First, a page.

Swirl ratio (S) is the ratio of the tangential velocity at the outer edge of the updraft hole of a laboratory tornado chamber (or the atmospheric analogue thereof), to the average vertical velocity through such an updraft hole (Davies-Jones 1973). The dependence on swirl ratio of tornadic vortex structure has been demonstrated in tornado chambers (e.g., Ward 1972; Church et al. 1979) and numerical models thereof (e.g., Rotunno 1977; Howells et al. 1988). Indeed, the vortex flow undergoes a remarkable metamorphosis as S increases (e.g., see Snow 1982; Davies-Jones 1986). Briefly, small values of S support a laminar, one-celled vortex: air rises throughout the vortex. Moderate swirl ratios support an intense vortex, within which axial or vertical motions now take the form of a jet that erupts out of the boundary layer. The vertical jet terminates aloft at a stagnation point along the central axis, above which (i) the vortex core broadens substantially, (ii) the flow becomes turbulent, and (iii) recirculatory or downward motion resides along the axis (Fig. 1a): these are characteristics of the breakdown of a columnar vortex that terminates at a solid boundary (or end wall), in accordance with the accepted definition of vortex breakdown observed in nature and technology (Lugt 1989). With subsequent increases in S, the vortex breakdown point becomes positioned successively closer to the lower surface until ultimately, the vortex breakdown penetrates to the lower surface. This results in a broadly rotating, two-celled vortex with downflow along its central axis, terminating in low-level radial outflow that turns vertical in an annular updraft at an outer radius (Fig. 1b).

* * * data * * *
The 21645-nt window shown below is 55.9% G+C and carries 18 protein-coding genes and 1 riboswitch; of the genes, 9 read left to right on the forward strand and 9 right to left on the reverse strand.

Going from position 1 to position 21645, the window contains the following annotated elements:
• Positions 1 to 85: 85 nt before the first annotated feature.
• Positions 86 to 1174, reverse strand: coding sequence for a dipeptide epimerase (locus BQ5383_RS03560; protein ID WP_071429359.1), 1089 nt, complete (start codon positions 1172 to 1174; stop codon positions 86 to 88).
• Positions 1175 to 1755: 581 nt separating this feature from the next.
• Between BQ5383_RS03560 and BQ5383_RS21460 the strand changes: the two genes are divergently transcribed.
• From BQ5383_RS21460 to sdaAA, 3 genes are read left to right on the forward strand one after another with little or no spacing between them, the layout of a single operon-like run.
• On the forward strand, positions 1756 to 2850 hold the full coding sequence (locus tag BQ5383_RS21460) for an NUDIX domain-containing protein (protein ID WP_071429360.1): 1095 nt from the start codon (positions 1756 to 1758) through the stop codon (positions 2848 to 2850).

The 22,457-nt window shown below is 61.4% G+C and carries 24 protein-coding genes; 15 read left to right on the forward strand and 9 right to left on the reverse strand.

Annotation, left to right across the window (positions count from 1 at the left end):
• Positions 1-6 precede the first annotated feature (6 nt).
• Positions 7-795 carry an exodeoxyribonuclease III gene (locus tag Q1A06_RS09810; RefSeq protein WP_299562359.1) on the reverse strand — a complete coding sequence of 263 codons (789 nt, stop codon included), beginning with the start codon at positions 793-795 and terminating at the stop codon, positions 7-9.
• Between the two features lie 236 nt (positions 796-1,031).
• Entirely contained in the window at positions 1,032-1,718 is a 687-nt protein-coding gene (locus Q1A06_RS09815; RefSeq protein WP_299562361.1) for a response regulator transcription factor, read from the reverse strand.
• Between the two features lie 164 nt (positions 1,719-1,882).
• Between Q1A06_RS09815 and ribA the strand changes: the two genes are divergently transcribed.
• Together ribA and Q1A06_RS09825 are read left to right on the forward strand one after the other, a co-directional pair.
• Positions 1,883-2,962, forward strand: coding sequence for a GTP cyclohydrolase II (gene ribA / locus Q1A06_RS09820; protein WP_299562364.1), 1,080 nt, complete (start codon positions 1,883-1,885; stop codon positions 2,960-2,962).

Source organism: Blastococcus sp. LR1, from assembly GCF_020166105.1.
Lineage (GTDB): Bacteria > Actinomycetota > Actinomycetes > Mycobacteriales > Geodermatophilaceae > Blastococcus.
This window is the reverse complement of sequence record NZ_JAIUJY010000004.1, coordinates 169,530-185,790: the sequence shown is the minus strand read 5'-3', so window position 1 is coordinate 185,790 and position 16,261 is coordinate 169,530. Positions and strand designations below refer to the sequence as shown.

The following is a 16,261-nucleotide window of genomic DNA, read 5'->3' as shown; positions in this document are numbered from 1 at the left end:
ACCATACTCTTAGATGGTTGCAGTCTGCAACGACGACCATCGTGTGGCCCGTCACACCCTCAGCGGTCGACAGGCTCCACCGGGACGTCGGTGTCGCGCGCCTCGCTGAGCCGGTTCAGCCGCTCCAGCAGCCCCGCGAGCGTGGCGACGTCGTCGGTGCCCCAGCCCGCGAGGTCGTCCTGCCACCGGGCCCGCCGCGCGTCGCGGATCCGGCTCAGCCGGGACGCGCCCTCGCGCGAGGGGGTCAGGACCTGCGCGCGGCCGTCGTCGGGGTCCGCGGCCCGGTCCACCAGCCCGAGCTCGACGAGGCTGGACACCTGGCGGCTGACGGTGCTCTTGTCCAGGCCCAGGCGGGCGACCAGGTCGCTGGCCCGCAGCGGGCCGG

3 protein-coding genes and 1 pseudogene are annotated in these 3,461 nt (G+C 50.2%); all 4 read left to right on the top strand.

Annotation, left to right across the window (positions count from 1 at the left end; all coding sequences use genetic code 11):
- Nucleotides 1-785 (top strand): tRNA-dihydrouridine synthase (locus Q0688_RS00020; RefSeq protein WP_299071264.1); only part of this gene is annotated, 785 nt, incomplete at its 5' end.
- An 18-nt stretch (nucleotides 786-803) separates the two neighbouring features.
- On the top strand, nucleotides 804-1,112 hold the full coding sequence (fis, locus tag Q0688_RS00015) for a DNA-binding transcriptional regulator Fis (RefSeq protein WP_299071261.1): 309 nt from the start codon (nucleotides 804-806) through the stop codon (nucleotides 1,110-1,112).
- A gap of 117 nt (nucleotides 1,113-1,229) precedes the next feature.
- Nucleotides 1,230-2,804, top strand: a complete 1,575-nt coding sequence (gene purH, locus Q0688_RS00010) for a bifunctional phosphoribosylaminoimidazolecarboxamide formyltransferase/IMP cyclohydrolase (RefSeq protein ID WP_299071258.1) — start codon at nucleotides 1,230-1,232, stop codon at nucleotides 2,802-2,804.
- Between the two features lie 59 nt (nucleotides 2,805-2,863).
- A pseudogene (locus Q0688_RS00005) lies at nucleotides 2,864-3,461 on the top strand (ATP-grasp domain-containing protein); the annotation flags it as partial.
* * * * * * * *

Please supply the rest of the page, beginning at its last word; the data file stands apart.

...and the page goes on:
The dynamics attendant with a rotating flow above a rigid boundary (like the earth’s surface) is crucial to development of an axial jet within simulated vortex cores and, presumably, within tornadoes. Assume that the rotating flow is in cyclostrophic balance, well above the rigid boundary and, hence, also above the boundary layer. Within the boundary layer, the cyclostrophic balance condition is upset because friction reduces the tangential wind and centrifugal force to zero at the ground;friction does not alter the radial pressure gradient force, however. The consequential unbalanced inward pressure gradient drives a strong inflow that transports parcels (that nearly conserve angular momentum) much closer to the central axis than is possible without friction. At a radial distance on the order of the boundary layer depth, inward transport of mass and angular momentum ceases as the flow turns vertical, erupting into an intense axial jet (Burgraff et al. 1971); this rotating jet may break down under certain conditions.

Although vortex breakdown “is still considered a basic, largely unexplained phenomenon in modern fluid dynamics” (Rusak et al. 1998), its existence, as just mentioned, appears to be tied in some way to the existence of an upstream1 axial jet. Such a jet that exceeds the axial motions outside the vortex core, perhaps by a factor of ≥3 (Leibovich 1984), affords the condition of supercriticality. In a supercritical vortex, centrifugal waves cannot propagate upstream. This condition contrasts that of subcriticality that exists downstream of the breakdown point and allows for upstream and downstream propagation of centrifugal waves (Benjamin 1962). According to Leibovich (1984), the general concept of critical flow is the consistent element in “all formations of criteria for onset of breakdown in purely axisymmetric theories.”